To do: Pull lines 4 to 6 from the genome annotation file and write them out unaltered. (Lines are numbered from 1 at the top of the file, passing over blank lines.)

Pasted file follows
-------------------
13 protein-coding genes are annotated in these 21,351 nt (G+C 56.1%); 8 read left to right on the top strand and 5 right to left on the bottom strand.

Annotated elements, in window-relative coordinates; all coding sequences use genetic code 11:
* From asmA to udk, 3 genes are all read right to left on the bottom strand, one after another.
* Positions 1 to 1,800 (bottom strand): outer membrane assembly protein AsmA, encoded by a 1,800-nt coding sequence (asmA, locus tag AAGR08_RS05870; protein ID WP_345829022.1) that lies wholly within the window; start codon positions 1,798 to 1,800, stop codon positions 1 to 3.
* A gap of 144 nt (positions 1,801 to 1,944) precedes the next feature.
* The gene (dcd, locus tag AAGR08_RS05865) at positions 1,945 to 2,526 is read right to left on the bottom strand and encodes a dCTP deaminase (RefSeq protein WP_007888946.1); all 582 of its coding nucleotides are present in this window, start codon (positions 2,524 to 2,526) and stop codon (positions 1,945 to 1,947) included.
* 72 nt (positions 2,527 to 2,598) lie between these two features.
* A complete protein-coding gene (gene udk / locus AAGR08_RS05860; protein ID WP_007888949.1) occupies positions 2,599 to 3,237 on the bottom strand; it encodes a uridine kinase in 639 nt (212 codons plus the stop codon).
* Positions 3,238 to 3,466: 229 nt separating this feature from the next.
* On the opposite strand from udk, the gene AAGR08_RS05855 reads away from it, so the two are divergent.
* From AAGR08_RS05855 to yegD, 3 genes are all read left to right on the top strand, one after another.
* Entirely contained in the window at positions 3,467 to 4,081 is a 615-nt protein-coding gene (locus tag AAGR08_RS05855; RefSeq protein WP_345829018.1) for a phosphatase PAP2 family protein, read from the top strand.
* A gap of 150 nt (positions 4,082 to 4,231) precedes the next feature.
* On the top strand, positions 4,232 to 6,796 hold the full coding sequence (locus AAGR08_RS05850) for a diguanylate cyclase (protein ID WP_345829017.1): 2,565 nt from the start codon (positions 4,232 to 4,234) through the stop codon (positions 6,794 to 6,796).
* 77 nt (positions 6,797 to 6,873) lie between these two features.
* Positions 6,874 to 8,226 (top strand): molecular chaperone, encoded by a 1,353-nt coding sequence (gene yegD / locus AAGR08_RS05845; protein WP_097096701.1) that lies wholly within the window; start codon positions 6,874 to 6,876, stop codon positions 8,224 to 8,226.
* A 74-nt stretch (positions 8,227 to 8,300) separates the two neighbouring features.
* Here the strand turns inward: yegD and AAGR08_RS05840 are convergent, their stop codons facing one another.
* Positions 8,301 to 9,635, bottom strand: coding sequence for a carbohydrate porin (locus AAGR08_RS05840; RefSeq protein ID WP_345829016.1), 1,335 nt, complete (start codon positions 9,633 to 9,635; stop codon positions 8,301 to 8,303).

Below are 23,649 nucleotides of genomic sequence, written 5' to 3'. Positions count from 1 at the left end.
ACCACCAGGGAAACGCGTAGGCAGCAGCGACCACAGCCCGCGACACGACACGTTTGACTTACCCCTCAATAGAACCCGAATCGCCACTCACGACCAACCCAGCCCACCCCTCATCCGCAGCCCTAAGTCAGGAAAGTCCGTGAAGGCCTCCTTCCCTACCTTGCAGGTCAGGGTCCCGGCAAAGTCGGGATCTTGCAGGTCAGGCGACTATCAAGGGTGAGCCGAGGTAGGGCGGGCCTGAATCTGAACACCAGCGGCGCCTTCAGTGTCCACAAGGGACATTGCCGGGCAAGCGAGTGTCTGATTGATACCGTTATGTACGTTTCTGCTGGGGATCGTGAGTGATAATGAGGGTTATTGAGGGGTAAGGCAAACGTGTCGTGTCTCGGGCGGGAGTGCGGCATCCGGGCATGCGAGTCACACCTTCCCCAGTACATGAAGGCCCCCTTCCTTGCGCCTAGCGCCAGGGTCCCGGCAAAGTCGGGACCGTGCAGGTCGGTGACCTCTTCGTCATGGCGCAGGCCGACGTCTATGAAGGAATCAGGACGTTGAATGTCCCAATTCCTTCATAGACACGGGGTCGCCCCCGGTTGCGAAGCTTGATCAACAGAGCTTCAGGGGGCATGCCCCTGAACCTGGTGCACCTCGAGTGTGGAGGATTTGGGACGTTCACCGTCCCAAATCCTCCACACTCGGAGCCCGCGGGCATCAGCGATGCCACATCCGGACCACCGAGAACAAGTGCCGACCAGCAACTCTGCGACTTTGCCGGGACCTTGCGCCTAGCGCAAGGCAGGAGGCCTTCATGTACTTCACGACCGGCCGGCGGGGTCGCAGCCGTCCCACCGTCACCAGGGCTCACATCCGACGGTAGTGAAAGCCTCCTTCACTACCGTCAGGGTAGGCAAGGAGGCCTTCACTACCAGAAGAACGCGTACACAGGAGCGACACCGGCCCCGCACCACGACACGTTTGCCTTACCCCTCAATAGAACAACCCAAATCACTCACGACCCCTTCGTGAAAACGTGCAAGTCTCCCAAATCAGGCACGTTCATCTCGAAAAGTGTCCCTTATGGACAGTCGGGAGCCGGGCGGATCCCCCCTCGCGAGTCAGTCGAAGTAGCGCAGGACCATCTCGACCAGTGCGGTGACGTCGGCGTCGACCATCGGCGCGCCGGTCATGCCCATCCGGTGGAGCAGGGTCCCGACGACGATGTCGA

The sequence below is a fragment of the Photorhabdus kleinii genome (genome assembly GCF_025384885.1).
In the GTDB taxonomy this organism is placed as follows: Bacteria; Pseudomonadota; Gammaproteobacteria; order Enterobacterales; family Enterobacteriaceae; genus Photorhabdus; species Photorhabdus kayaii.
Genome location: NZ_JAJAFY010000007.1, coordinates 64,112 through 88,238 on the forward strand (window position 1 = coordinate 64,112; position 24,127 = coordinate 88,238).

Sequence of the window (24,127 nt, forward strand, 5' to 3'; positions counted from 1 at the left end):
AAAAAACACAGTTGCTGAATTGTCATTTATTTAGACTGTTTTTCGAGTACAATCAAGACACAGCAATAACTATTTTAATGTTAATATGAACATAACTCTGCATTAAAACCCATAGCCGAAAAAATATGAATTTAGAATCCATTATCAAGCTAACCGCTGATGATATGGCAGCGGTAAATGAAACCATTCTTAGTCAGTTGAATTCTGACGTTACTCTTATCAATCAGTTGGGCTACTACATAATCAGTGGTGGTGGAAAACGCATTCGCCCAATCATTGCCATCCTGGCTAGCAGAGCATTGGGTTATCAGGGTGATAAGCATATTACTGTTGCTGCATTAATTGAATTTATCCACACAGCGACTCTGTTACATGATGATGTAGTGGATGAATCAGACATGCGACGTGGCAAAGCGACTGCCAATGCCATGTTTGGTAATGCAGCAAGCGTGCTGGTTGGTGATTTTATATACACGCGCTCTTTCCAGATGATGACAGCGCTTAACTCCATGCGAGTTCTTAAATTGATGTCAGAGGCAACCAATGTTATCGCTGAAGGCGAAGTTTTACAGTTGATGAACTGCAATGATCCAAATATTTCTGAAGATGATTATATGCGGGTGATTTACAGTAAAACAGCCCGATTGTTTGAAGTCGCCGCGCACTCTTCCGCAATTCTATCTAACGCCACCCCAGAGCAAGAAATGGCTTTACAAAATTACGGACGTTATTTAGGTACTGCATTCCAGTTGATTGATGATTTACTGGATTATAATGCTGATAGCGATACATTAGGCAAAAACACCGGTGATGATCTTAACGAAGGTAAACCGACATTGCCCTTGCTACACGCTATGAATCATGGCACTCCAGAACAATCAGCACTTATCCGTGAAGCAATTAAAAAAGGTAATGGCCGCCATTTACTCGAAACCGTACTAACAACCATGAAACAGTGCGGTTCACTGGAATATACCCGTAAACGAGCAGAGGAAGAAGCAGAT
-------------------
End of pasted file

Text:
* Positions 1 to 1,800 (bottom strand): outer membrane assembly protein AsmA, encoded by a 1,800-nt coding sequence (asmA, locus tag AAGR08_RS05870; protein ID WP_345829022.1) that lies wholly within the window; start codon positions 1,798 to 1,800, stop codon positions 1 to 3.
* A gap of 144 nt (positions 1,801 to 1,944) precedes the next feature.
* The gene (dcd, locus tag AAGR08_RS05865) at positions 1,945 to 2,526 is read right to left on the bottom strand and encodes a dCTP deaminase (RefSeq protein WP_007888946.1); all 582 of its coding nucleotides are present in this window, start codon (positions 2,524 to 2,526) and stop codon (positions 1,945 to 1,947) included.